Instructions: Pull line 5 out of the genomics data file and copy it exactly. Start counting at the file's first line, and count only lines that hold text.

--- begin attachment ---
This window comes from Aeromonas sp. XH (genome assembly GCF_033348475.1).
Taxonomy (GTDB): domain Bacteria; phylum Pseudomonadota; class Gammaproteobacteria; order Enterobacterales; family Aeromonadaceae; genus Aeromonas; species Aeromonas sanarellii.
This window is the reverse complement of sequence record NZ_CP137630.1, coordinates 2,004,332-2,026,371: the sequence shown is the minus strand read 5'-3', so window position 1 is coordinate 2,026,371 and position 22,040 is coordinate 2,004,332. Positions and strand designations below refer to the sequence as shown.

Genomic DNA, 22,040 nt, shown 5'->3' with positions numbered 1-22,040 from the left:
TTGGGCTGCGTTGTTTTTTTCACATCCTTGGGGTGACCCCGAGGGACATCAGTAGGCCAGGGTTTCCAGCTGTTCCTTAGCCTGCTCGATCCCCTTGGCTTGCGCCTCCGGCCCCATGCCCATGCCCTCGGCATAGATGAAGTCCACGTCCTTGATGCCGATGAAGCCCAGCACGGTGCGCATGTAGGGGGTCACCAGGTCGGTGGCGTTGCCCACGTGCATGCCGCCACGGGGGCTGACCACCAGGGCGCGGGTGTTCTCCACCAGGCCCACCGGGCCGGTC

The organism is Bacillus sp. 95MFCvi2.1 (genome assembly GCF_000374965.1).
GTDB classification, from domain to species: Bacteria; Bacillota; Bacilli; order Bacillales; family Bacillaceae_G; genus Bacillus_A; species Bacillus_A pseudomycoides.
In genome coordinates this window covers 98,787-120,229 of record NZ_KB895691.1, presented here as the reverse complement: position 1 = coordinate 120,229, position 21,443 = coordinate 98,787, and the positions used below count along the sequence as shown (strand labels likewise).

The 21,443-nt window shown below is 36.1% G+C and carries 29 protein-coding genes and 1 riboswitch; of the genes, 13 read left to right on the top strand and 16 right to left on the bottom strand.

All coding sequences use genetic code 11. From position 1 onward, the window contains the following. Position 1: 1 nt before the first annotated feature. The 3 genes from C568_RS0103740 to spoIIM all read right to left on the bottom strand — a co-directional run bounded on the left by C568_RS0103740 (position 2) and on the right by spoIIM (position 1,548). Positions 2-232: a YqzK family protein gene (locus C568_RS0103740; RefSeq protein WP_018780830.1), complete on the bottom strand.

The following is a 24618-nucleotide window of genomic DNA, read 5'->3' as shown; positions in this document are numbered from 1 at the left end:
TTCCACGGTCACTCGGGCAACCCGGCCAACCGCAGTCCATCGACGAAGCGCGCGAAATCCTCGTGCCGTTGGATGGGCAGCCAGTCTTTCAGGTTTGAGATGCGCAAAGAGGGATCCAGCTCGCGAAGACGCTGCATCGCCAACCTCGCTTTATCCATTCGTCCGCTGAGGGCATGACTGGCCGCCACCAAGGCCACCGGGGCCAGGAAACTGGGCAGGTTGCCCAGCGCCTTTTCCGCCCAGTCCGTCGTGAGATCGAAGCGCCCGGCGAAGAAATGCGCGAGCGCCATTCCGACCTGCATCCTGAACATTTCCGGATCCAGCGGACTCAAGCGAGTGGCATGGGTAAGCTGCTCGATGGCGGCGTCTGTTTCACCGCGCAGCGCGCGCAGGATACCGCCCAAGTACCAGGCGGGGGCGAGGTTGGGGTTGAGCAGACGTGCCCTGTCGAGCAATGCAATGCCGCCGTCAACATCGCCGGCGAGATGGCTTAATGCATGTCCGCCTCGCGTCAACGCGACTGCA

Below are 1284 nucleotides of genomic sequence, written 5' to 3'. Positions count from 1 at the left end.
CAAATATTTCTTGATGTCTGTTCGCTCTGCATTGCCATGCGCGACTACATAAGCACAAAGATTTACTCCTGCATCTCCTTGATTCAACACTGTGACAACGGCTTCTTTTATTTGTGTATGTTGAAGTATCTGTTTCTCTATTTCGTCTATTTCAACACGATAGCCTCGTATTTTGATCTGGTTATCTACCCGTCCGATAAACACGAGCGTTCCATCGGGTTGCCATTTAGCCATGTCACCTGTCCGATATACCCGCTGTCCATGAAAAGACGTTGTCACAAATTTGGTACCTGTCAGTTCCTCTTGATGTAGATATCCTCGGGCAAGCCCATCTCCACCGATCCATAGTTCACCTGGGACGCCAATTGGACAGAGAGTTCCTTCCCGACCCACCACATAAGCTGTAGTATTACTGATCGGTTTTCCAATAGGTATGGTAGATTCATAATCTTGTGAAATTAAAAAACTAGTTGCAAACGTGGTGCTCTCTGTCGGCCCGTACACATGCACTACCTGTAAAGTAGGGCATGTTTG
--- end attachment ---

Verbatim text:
TTGGGCTGCGTTGTTTTTTTCACATCCTTGGGGTGACCCCGAGGGACATCAGTAGGCCAGGGTTTCCAGCTGTTCCTTAGCCTGCTCGATCCCCTTGGCTTGCGCCTCCGGCCCCATGCCCATGCCCTCGGCATAGATGAAGTCCACGTCCTTGATGCCGATGAAGCCCAGCACGGTGCGCATGTAGGGGGTCACCAGGTCGGTGGCGTTGCCCACGTGCATGCCGCCACGGGGGCTGACCACCAGGGCGCGGGTGTTCTCCACCAGGCCCACCGGGCCGGTC